2018-07-04 / Local News

Kellman Brown teacher is honored with two JCF awards


FAMILY: Parents Eileen Bancroft and Sam Selzer; Sisters Stacey Macaluso and Karie Newman; Husband Michael; Sons Simon, 16, and Jordon, 14

HOMETOWN: Cherry Hill


FAVORITE SHABBAT FOOD: Home-baked challah

HOBBIES: Reading, yoga, JCC exercise classes, running and walking outdoors, vacations with family

Ask Toby Miller about the most important lessons she teaches her Kellman Brown Academy second graders and she will not waste a breath on reading, writing or math. The key to learning, said the veteran educator, is creating an atmosphere of respect and kindness.

“What I am so passionate about as a teacher is establishing a really nice community within my classroom with mutual respect between teacher and student and between student to student,” she explained. “In creating that type of environment, you set your kids up for success: Academically, emotionally and socially.”

Miller exudes kindness. Both inside and outside the classroom, whether in conversation with a seven-year-old or a 99-year-old, she seems to model positive behavior. It is one of many attributes that prompted KBA educators to nominate her for two Jewish Community Foundation, Inc. scholarships, said KBA Principal Rachel Zivic.

“I feel like Toby represents everything we are all about,” said Zivic. “She is deserving of all kinds of honors.”

During the last week of the 2018 school year, Miller was surprised to learn she was the recipient of two awards, which she received during JCF’s annual Scholarship & Emerging Leader Awards Dessert Reception on June 25 at the Weinberg Jewish Community Campus.

She was given the Helen and Harry Pinsky Award for Outstanding Professional Leadership and the Schreibstein Award for Emerging Community Leadership. Between the two prizes, she will receive $1,500 to use towards continuing education courses. In total, 15 recipients received scholarships totaling $23,000 that night.

Zivic said that when the application for scholarships crossed her desk last fall, she immediately thought of Miller.

“It’s a great way to honor her for all of the dedication she puts in to the students, and also to the Kellman family,” she said.

A Cherry Hill native, Miller said she wanted to be a teacher since childhood.

“I felt I was put on this earth to do two things: To be a mom and to be a teacher,” said Miller. “I always felt I had a connection to children and was able to relate to them, understand their differences and help them to succeed and feel good about themselves.”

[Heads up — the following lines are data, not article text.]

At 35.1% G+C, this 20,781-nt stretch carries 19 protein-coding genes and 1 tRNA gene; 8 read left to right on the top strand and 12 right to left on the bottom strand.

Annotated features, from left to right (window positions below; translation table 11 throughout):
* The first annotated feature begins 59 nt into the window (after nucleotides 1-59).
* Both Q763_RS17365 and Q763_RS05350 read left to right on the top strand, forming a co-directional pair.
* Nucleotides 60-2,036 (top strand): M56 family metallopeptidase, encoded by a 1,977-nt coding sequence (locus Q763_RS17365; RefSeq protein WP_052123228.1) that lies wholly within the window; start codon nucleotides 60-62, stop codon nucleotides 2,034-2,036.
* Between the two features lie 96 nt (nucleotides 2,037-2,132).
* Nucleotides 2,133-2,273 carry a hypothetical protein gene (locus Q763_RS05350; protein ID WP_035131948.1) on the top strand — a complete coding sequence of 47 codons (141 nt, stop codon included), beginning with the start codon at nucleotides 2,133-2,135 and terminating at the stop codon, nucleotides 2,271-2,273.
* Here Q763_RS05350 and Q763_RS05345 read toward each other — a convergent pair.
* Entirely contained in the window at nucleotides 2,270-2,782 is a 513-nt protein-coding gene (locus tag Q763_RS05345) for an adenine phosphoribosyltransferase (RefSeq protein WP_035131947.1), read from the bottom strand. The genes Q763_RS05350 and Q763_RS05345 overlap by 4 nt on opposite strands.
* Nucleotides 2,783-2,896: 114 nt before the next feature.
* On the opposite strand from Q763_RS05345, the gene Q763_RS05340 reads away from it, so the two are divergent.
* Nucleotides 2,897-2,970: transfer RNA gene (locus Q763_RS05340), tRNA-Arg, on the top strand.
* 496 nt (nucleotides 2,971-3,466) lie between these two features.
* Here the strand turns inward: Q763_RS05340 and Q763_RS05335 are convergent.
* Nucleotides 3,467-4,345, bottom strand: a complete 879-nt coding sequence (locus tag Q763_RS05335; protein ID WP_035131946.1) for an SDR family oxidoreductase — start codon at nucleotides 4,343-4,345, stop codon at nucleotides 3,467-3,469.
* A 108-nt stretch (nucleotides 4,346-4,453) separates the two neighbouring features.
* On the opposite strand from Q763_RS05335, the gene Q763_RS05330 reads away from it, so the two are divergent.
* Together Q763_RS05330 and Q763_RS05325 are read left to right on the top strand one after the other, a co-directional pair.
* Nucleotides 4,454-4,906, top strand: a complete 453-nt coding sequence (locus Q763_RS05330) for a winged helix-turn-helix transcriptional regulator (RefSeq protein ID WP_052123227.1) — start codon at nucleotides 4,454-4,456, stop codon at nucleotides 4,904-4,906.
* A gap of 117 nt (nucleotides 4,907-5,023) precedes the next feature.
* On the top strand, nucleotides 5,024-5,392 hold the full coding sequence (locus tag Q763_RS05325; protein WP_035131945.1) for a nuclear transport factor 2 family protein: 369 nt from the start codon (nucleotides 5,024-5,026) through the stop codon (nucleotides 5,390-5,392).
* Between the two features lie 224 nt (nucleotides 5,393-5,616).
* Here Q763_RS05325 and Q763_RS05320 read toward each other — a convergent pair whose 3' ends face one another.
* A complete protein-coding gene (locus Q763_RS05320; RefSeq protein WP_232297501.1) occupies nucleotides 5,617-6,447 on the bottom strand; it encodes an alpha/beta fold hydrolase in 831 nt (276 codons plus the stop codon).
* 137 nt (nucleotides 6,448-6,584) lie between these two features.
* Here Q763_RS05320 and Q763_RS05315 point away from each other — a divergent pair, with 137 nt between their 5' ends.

After graduating from Rider University, Miller taught at a preschool and then public first grade in North Jersey before taking four years off when her own boys were young. After moving back to South Jersey, she revived her teaching career in M’kor Shalom’s preschool, where her children attended school. When her youngest son Jordon was in elementary school, Miller decided to take a year off to look for the right job.

While considering options, she volunteered with the JCRC’s Raab/Goodwin Holocaust Museum and Educational Center, travelling to area schools to read books that stressed tolerance and acceptance. She also volunteered as an educational coordinator for the Jewish Relief Agency.

Although she was looking for a public school job, she landed her teaching position at KBA three years ago and realized early on how well it suited her. With the dual curriculum in Hebrew and English, she spends half the day with her students, who then are with the Hebrew teacher. She makes the most of her time with the kids working on interdisciplinary projects, including the “L’dor Vador” movies she has helped her students create for the past two years for The Cherry Hill Volvo Cars Jewish Film Festival of the Katz JCC. Each student or his or her family member is filmed explaining a tradition or ritual items passed down through the family.

“It’s really the highlight of my school year,” Miller said. “It’s something that really inspired my students to learn about their family’s history and things they continue to pass on from generation to generation. We incorporated so much into it: Geography, writing and reading, and even a little bit of math.”

Another benefit of teaching at a Jewish Day School, she said, is working closely with Israeli women, which she said has been a great way to deepen her own understanding of Israeli culture.

“I really think Kellman is where I was meant to be,” she said. “I love teaching in a Jewish environment.” 

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